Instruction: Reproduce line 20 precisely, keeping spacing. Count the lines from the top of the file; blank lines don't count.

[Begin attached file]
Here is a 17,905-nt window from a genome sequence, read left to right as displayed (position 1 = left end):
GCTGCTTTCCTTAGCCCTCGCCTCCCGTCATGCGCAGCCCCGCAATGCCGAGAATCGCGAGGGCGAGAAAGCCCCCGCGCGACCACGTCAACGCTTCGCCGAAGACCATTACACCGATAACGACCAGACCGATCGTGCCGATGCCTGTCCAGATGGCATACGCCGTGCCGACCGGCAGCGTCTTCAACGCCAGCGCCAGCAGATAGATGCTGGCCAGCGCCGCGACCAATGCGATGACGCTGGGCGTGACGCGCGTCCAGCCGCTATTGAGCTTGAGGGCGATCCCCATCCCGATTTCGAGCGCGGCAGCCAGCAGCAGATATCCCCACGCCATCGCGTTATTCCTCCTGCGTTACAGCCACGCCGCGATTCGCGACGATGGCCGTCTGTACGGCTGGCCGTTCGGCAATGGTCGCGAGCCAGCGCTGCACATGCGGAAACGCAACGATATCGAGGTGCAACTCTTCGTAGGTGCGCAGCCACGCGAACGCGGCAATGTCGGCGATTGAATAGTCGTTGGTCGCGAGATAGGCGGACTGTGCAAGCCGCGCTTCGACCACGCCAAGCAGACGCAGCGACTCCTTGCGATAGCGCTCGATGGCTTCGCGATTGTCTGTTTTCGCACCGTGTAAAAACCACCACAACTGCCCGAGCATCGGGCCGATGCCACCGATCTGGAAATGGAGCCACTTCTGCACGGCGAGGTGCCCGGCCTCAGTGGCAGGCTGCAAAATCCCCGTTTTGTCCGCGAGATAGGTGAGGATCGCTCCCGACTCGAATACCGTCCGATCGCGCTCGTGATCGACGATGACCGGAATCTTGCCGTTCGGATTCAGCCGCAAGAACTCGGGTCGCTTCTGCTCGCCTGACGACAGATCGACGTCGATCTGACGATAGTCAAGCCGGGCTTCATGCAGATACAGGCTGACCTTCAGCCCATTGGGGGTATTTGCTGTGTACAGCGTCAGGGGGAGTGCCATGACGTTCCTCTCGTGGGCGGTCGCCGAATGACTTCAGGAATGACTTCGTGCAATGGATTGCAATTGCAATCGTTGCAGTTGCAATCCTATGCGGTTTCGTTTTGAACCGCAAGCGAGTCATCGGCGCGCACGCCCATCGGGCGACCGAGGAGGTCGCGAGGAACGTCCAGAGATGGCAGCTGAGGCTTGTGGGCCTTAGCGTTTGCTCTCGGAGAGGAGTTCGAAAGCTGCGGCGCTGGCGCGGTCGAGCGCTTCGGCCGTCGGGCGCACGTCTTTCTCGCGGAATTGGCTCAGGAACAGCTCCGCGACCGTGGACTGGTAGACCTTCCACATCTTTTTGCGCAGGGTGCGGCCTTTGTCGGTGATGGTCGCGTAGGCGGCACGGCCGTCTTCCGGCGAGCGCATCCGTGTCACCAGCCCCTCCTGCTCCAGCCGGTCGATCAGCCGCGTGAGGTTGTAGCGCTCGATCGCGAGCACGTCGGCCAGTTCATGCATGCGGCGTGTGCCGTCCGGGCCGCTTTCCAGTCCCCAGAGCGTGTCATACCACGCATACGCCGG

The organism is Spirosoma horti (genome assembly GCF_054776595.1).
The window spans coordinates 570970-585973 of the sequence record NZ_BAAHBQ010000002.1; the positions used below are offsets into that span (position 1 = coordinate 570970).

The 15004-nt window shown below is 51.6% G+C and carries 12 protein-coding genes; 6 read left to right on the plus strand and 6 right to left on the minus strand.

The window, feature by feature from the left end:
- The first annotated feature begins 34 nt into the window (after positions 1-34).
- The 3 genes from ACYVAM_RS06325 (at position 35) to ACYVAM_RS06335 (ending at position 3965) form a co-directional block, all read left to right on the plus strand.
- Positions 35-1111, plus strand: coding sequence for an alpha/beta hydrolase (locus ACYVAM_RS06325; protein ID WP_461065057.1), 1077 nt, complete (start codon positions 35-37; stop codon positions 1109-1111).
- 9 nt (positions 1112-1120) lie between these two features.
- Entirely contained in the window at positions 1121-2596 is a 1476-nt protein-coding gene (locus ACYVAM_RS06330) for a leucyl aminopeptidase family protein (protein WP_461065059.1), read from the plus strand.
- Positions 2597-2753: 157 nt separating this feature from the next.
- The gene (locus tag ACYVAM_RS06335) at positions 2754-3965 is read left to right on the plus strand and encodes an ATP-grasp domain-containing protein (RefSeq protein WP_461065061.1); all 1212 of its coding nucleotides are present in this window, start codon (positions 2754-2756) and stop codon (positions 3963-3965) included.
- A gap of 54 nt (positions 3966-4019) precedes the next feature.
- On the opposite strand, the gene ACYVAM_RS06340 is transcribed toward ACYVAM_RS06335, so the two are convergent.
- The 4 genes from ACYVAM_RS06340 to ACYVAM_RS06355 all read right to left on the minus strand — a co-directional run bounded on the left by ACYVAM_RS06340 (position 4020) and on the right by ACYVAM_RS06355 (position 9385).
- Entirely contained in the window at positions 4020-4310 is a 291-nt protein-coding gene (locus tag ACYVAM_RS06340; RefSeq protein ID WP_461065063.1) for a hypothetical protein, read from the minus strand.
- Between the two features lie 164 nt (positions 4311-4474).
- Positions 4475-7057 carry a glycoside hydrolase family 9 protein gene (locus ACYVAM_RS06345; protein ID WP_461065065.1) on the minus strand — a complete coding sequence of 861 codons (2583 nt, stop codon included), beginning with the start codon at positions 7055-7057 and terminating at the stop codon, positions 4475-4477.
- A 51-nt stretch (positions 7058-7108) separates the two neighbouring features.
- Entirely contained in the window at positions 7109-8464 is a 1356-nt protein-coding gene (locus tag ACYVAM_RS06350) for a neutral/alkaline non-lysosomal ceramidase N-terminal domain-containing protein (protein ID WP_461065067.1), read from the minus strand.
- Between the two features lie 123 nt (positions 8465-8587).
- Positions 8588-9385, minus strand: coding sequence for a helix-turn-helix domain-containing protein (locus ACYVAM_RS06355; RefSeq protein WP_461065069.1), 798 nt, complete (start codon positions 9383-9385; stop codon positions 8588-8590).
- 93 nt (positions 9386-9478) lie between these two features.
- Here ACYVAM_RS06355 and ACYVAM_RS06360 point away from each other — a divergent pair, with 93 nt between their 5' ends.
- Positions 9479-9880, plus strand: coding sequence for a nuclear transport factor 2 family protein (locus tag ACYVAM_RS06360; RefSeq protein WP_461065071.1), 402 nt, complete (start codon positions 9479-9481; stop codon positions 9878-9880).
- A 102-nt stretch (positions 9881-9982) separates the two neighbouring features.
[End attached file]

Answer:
- A 51-nt stretch (positions 7058-7108) separates the two neighbouring features.